Very important meeting coming up……The North Coast Regional Water Quality Control Board (Regional Board) has been studying pathogens throughout the lower river for the last several years. These studies will become the basis for new septic rules that will be developed and implemented by 2016. A very important public meeting will be held (especially important if you have a septic tank near the Russian River and/or you recreate in the Russian River) on August 28, 2014, 5:00 pm – 8:00 pm at : Regional Water Board Offices, 5550 Skylane Blvd., Suite A, Santa Rosa, CA 95403.
Questions regarding this meeting should be directed to Charles Reed, at 707-576-2752 or by email at Charles.Reed@waterboards.ca.gov or to Rebecca Fitzgerald, by phone at 707-576-2650 or email at Rebecca.Fitzgerald@waterboards.ca.gov. Staff has also posted a number of technical documents http://www.waterboards.ca.gov/northcoast/water_issues/programs/tmdls/russian_river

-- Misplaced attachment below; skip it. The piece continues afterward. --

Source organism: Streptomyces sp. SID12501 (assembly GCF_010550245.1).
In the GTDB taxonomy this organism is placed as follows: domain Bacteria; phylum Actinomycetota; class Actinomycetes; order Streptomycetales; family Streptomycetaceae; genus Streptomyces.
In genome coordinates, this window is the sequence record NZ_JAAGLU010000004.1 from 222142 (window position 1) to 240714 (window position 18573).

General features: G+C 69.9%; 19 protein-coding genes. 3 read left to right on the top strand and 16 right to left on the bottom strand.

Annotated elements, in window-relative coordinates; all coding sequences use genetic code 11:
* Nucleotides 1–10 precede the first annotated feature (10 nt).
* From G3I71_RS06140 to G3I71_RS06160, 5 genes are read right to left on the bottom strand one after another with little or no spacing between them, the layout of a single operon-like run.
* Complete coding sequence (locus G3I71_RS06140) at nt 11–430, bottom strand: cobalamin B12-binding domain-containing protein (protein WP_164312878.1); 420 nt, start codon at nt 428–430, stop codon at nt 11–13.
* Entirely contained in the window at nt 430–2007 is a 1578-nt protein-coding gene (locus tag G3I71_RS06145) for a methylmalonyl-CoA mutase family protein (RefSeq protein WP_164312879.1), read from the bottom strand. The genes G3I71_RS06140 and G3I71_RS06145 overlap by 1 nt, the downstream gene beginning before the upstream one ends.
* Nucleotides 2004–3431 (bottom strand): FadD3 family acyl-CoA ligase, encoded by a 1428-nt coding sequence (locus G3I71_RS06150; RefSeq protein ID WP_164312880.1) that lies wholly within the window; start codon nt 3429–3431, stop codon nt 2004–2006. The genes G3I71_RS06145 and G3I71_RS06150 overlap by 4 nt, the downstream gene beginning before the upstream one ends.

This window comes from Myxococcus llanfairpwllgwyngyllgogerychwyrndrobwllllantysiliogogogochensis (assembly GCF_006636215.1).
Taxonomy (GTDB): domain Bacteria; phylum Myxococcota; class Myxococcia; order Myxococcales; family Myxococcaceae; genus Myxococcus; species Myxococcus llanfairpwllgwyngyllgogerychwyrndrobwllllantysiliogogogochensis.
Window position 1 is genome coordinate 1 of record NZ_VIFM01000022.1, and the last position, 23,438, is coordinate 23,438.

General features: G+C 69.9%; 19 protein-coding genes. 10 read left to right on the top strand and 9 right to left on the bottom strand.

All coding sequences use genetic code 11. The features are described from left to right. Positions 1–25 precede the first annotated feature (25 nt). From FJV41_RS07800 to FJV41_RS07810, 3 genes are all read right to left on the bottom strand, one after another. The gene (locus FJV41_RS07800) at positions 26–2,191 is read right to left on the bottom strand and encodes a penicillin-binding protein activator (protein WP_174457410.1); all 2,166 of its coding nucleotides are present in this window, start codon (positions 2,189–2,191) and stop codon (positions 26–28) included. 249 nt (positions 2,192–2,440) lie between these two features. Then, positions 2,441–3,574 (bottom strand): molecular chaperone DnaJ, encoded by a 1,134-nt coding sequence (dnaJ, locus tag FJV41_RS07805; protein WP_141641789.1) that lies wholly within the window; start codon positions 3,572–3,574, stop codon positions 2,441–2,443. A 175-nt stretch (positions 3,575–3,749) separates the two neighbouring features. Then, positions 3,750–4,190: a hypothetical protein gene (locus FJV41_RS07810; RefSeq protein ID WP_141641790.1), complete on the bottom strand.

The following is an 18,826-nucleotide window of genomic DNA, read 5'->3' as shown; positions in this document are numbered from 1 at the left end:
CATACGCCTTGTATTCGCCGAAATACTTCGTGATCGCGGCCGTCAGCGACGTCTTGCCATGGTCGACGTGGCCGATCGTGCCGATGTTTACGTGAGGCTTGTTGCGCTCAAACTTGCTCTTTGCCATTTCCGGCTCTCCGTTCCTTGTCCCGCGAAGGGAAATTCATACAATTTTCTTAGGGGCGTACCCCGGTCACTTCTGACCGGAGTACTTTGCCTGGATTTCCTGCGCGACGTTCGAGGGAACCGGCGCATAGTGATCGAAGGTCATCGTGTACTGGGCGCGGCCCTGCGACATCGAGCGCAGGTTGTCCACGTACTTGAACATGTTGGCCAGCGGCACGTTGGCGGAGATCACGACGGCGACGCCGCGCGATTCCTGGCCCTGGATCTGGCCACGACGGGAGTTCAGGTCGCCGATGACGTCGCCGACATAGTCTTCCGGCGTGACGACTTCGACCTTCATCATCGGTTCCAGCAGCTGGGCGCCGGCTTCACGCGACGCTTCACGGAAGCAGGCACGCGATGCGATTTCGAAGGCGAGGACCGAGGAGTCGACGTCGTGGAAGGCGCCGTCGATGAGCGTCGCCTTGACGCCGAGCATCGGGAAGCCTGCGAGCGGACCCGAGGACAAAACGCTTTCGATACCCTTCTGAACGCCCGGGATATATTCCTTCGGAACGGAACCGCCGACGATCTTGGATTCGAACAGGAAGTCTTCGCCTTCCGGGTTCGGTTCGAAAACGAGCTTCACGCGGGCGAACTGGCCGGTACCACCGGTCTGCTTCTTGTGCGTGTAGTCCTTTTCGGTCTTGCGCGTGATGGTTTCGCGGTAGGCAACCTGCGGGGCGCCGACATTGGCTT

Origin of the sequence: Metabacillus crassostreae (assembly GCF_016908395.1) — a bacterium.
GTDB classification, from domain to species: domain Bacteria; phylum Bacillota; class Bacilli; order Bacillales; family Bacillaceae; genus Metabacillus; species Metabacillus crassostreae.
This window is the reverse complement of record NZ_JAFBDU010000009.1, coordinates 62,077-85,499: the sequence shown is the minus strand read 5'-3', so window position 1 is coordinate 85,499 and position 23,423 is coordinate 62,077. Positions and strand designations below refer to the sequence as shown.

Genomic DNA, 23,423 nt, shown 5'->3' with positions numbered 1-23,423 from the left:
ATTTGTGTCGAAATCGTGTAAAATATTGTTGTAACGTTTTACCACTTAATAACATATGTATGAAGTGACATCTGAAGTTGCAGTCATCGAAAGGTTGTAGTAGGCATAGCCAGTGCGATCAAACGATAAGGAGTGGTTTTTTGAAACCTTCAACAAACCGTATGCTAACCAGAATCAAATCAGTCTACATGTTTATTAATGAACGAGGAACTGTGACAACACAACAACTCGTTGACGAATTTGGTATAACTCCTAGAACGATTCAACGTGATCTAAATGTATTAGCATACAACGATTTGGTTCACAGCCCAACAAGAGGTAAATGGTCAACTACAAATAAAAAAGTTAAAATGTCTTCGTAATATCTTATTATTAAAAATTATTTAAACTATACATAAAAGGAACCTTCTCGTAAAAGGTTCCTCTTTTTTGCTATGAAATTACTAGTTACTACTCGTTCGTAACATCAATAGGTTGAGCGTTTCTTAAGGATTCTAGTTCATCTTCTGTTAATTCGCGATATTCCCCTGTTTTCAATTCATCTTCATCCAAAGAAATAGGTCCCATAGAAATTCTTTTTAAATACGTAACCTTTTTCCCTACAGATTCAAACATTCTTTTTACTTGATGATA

During the public meeting, Regional Water Board staff will explain evidence of impairment of the water contact recreation of the Russian River and its tributaries, identify probable sources of bacteria believed to be contributing to the impairment, and discuss proposed load allocations (including septic contributions and their possible control). Public notice for meeting can be found at http://www.waterboards.ca.gov/northcoast/public_notices/.
RRWPC needs your continued support….In order for RRWPC to continue our very unique and long standing independent Russian River advocacy work, we need your continued support. Even if you can’t afford to donate much now, all donations are very much appreciated. They inform us that you support our work and want to keep receiving our mailers. We are a small group and depend exclusively on these mailers for our fiscal support. Please donate what you can. Also, for those who have not shared their email address as yet, we occasionally send out announcements and important information between mailers. Please submit your email address if you want to be on our list. firstname.lastname@example.org